Origin: English Period: George III Provenance: Unknown Date: c.1780-90 Height: 46” Width: 22” Depth: 23” (all at extremities)
The mahogany open armchair or elbow chair in the Chinese Chippendale style with high domed arch lattice panel back and curved arm supports, having a leather upholstered drop in seat on square legs, united by stretchers survives from the last quarter of eighteenth century England.
The chair has just about as much character and patination as you could hope for without being in need of any restoration. The leather is beautifully worn in and part distressed but not torn, the wood has taken on a beautiful colour that you would hope and there isn’t any obvious restoration to speak of. The arms bear the most wear, as one would expect, with the whole bearing the most splendid colour.
The most widely known English cabinetmaker Thomas Chippendale (1718-1779) was a London cabinet-maker and furniture designer in the mid-Georgian, English Rococo, and Neoclassical styles. The Chippendale style is often described as being an anglicised type of Rococo, and Rococo is one of the styles Chippendale encompasses, along with Gothic and Chinese.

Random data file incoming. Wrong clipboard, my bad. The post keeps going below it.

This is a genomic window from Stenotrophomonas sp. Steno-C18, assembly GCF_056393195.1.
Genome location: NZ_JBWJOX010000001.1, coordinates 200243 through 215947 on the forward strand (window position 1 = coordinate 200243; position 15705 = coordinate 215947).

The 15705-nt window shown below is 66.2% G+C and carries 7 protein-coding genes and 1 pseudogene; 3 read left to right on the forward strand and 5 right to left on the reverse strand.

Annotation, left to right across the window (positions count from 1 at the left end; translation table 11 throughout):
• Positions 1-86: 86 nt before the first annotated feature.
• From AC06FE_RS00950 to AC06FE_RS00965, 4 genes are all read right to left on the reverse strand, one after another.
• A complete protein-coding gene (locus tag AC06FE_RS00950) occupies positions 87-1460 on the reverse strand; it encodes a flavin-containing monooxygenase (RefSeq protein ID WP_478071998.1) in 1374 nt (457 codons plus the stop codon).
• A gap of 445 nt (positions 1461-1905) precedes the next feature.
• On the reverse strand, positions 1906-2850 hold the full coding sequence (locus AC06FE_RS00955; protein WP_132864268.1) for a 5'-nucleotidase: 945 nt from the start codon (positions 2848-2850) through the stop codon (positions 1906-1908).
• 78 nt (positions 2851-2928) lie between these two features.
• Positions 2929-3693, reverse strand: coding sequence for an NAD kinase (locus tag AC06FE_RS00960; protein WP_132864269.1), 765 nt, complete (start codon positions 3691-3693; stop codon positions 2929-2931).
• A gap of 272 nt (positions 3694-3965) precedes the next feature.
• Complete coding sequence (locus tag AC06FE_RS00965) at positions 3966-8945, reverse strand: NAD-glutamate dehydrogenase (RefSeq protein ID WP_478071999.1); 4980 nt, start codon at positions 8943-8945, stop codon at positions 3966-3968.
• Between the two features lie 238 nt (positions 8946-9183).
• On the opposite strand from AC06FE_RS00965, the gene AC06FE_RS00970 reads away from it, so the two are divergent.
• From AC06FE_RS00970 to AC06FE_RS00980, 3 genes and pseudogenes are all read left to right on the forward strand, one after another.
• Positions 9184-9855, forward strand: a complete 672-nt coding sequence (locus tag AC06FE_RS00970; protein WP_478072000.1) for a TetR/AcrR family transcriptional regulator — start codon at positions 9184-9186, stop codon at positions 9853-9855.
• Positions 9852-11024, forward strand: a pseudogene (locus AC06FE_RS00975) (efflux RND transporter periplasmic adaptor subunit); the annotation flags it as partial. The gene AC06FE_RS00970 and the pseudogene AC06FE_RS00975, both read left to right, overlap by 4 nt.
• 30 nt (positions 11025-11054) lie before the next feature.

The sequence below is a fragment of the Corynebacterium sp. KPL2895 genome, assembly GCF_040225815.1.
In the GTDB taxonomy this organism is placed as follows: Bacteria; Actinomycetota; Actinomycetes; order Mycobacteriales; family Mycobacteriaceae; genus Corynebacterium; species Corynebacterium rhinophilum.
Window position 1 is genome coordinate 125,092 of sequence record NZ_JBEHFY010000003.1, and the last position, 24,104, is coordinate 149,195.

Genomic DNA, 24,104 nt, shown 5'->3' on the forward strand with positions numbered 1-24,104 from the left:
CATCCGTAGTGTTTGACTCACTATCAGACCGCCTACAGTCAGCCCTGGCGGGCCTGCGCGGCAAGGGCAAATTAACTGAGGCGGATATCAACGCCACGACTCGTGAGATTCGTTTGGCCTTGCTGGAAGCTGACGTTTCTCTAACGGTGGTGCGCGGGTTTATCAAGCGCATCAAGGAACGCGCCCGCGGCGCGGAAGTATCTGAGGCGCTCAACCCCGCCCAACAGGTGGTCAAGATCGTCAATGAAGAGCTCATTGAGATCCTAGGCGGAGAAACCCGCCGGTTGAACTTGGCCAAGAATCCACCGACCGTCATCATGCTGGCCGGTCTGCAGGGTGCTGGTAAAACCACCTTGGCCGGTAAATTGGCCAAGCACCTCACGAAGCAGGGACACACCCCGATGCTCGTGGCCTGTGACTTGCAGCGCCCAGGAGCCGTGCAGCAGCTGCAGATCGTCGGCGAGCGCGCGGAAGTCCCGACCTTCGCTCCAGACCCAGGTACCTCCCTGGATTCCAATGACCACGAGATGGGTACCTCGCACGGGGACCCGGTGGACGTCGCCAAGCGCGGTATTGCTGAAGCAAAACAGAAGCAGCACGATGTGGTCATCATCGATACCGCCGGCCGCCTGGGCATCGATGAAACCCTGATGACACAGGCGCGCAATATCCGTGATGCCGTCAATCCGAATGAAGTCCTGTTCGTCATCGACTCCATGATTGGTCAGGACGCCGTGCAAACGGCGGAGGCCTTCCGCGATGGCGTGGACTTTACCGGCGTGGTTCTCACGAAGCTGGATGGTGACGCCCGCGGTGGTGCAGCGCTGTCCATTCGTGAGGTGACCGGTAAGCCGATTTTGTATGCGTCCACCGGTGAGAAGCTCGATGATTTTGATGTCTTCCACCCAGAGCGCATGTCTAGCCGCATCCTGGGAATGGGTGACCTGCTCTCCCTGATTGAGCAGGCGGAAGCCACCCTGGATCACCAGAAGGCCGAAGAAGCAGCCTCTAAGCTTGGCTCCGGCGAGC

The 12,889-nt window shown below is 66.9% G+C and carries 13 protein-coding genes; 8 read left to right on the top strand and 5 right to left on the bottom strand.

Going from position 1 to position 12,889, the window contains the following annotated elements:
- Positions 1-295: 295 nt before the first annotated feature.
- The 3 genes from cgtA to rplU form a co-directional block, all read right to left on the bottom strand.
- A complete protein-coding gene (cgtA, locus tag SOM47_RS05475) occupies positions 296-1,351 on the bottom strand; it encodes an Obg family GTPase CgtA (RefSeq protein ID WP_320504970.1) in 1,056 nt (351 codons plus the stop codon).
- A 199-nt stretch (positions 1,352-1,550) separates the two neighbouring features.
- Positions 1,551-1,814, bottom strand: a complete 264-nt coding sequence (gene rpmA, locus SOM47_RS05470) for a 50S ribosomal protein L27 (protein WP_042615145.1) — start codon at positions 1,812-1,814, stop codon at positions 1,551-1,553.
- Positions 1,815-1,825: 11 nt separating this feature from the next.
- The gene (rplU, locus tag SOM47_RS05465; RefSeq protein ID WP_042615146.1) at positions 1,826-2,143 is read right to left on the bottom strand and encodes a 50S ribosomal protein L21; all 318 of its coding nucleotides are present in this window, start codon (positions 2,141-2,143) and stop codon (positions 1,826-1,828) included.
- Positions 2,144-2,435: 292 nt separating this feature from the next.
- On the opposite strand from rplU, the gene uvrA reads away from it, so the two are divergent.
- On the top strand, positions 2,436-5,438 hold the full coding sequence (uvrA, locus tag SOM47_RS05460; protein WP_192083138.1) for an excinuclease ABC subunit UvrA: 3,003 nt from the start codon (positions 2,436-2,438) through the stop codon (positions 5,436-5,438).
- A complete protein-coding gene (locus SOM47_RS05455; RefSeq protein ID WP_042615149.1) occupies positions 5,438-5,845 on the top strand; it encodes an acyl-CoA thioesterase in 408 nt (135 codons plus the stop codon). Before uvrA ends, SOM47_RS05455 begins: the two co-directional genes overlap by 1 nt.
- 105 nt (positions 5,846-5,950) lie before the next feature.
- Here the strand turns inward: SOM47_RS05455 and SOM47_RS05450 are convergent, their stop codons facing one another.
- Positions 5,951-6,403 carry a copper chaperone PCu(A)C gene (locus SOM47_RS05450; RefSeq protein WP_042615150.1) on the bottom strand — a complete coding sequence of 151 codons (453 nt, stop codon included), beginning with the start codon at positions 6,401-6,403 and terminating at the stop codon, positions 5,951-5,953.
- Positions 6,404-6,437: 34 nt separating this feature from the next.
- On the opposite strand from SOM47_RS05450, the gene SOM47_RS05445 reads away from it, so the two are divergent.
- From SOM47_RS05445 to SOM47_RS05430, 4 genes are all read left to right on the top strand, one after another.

Chinese Chippendale creations often included cabinets and shelves for china, and typically features pagoda-style pediments and glazing bars arranged in a fretwork design. This fretwork was also used on the edges of tea tables and on the backs and legs of chairs, often coated with lacquer. The design motif comes from his interest in incorporating Chinese and other Asian designs into some of his furniture, which are now sought after antiques that are widely copied. The repetitive geometric line patterns, usually within a rectangular framework as we see here, are varied and beautiful, and complex for a cabinet-maker to execute.
A stunning timeless piece of furniture that simply glides into any interior due to the genius of its design.